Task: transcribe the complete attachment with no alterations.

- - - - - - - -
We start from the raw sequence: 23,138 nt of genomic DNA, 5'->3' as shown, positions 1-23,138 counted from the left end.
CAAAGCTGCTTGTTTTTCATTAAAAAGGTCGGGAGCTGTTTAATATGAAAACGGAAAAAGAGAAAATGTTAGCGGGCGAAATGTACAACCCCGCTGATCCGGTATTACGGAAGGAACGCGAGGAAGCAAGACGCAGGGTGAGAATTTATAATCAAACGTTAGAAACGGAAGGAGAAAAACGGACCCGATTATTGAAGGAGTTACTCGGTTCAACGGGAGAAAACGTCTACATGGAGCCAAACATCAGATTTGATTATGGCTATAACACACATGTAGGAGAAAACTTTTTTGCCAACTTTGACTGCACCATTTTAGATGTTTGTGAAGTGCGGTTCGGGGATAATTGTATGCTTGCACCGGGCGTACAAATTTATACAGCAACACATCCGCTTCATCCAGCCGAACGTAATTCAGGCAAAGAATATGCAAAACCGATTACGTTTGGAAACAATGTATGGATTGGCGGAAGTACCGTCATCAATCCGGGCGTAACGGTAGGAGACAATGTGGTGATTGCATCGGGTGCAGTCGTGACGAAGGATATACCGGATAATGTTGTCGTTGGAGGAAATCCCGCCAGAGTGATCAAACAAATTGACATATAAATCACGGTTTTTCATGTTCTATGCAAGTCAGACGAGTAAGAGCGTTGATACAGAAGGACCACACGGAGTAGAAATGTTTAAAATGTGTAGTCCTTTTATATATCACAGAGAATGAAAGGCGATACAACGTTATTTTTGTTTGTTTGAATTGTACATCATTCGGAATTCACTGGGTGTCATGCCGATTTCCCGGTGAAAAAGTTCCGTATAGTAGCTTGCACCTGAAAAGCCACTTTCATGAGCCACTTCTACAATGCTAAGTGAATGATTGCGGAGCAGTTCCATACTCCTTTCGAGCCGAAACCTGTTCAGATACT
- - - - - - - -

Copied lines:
We start from the raw sequence: 23,138 nt of genomic DNA, 5'->3' as shown, positions 1-23,138 counted from the left end.
CAAAGCTGCTTGTTTTTCATTAAAAAGGTCGGGAGCTGTTTAATATGAAAACGGAAAAAGAGAAAATGTTAGCGGGCGAAATGTACAACCCCGCTGATCCGGTATTACGGAAGGAACGCGAGGAAGCAAGACGCAGGGTGAGAATTTATAATCAAACGTTAGAAACGGAAGGAGAAAAACGGACCCGATTATTGAAGGAGTTACTCGGTTCAACGGGAGAAAACGTCTACATGGAGCCAAACATCAGATTTGATTATGGCTATAACACACATGTAGGAGAAAACTTTTTTGCCAACTTTGACTGCACCATTTTAGATGTTTGTGAAGTGCGGTTCGGGGATAATTGTATGCTTGCACCGGGCGTACAAATTTATACAGCAACACATCCGCTTCATCCAGCCGAACGTAATTCAGGCAAAGAATATGCAAAACCGATTACGTTTGGAAACAATGTATGGATTGGCGGAAGTACCGTCATCAATCCGGGCGTAACGGTAGGAGACAATGTGGTGATTGCATCGGGTGCAGTCGTGACGAAGGATATACCGGATAATGTTGTCGTTGGAGGAAATCCCGCCAGAGTGATCAAACAAATTGACATATAAATCACGGTTTTTCATGTTCTATGCAAGTCAGACGAGTAAGAGCGTTGATACAGAAGGACCACACGGAGTAGAAATGTTTAAAATGTGTAGTCCTTTTATATATCACAGAGAATGAAAGGCGATACAACGTTATTTTTGTTTGTTTGAATTGTACATCATTCGGAATTCACTGGGTGTCATGCCGATTTCCCGGTGAAAAAGTTCCGTATAGTAGCTTGCACCTGAAAAGCCACTTTCATGAGCCACTTCTACAATGCTAAGTGAATGATTGCGGAGCAGTTCCATACTCCTTTCGAGCCGAAACCTGTTCAGATACT